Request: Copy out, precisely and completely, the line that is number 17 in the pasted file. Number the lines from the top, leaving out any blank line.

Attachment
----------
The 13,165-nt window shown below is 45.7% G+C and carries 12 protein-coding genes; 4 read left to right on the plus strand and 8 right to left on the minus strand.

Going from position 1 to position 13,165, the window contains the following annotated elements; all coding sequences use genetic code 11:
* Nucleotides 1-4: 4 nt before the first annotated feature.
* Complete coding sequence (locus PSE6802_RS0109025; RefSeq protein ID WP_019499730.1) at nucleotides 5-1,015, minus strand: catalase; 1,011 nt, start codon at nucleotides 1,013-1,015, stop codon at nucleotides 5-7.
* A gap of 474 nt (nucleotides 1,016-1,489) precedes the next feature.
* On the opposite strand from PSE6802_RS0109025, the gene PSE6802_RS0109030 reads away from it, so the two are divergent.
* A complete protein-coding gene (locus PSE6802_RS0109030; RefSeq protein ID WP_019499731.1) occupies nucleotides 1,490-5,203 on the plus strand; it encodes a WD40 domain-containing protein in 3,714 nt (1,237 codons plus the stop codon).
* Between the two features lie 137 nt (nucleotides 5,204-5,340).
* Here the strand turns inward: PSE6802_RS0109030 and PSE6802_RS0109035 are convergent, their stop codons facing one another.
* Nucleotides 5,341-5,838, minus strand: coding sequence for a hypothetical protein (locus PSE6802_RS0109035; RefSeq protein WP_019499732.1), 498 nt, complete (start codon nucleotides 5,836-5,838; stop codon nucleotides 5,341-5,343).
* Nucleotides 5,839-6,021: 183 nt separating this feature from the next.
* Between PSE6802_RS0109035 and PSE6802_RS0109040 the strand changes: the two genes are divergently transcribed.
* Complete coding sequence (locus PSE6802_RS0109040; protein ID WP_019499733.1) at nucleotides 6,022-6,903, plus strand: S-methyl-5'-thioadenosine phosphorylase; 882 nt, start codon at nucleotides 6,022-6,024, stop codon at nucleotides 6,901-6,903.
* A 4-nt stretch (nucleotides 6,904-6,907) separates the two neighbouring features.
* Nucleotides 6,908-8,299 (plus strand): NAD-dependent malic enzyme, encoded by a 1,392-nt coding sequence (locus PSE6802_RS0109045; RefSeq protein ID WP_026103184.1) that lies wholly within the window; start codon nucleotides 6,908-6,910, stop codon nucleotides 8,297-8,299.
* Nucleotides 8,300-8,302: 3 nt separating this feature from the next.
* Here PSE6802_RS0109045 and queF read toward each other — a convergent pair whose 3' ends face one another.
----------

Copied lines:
* Here PSE6802_RS0109045 and queF read toward each other — a convergent pair whose 3' ends face one another.